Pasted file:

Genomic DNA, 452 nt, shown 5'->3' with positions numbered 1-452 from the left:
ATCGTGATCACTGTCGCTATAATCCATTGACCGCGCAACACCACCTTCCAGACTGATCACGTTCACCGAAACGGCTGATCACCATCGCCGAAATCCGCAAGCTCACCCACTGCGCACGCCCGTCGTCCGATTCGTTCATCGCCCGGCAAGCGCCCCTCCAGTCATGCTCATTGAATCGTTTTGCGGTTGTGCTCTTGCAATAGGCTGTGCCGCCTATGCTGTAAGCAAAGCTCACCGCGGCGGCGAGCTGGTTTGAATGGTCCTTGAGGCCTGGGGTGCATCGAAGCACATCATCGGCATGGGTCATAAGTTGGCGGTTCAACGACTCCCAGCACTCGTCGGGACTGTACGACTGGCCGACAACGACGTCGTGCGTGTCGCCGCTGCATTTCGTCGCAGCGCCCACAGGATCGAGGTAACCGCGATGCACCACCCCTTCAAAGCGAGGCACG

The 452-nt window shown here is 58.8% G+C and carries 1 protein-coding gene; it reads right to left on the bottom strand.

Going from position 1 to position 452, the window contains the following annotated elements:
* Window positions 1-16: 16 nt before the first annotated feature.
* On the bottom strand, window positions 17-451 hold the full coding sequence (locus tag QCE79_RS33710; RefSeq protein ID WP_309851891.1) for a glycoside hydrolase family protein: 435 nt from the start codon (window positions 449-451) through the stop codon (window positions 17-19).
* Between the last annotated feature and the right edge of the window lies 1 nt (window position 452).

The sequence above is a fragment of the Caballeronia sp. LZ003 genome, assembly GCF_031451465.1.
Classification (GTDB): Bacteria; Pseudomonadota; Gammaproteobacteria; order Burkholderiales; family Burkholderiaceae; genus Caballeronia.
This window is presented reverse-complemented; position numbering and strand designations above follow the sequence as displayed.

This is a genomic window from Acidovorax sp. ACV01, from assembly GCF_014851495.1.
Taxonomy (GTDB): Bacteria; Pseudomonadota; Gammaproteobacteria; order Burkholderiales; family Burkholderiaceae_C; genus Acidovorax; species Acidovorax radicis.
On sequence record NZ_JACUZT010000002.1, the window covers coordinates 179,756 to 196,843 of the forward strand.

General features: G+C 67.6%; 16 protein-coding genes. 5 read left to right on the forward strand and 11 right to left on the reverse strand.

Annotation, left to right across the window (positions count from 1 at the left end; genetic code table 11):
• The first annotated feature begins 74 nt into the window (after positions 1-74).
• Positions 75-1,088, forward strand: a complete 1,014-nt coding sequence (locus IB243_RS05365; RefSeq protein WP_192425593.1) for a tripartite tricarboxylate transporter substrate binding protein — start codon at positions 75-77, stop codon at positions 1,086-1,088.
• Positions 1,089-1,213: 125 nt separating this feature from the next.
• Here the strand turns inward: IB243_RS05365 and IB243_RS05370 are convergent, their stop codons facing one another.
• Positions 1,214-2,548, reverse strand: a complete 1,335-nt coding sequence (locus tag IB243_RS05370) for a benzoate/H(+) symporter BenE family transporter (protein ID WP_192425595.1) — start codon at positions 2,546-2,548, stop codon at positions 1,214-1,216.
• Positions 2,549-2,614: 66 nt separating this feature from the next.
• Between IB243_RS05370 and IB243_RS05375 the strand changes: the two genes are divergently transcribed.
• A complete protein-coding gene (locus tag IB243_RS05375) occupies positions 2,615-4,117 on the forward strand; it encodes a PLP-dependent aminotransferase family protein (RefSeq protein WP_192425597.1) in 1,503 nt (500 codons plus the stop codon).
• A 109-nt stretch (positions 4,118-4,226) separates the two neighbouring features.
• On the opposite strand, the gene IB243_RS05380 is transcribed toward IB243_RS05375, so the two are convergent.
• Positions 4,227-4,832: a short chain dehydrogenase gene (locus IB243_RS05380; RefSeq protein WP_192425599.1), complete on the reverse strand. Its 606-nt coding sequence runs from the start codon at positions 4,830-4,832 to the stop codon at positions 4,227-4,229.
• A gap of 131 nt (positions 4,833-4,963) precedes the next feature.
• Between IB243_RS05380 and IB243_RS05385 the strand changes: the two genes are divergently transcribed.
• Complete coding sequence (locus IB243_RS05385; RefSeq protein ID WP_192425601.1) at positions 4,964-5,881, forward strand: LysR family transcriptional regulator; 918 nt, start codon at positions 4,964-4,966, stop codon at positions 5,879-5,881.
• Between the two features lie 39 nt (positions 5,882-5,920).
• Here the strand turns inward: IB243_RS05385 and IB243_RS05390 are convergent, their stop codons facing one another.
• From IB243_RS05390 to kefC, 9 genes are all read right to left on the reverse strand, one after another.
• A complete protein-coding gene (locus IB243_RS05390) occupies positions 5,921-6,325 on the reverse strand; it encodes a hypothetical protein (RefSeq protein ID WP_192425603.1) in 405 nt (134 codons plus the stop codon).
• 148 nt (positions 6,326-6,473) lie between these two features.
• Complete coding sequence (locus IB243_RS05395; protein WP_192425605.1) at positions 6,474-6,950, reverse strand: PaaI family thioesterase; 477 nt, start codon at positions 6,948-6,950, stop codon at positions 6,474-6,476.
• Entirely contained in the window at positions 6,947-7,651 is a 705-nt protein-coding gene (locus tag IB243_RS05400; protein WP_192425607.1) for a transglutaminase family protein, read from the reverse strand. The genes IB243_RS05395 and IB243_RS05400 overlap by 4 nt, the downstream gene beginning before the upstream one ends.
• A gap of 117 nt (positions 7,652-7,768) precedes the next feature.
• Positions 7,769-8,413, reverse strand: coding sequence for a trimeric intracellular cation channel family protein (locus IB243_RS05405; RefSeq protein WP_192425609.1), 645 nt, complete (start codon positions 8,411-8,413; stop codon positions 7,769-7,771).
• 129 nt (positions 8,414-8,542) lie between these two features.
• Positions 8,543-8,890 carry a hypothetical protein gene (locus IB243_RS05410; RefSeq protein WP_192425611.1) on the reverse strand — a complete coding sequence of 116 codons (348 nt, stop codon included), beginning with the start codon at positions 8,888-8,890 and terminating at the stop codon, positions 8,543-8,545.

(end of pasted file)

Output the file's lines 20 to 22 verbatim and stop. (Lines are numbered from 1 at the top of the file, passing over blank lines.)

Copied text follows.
• Positions 1,214-2,548, reverse strand: a complete 1,335-nt coding sequence (locus tag IB243_RS05370) for a benzoate/H(+) symporter BenE family transporter (protein ID WP_192425595.1) — start codon at positions 2,546-2,548, stop codon at positions 1,214-1,216.
• Positions 2,549-2,614: 66 nt separating this feature from the next.
• Between IB243_RS05370 and IB243_RS05375 the strand changes: the two genes are divergently transcribed.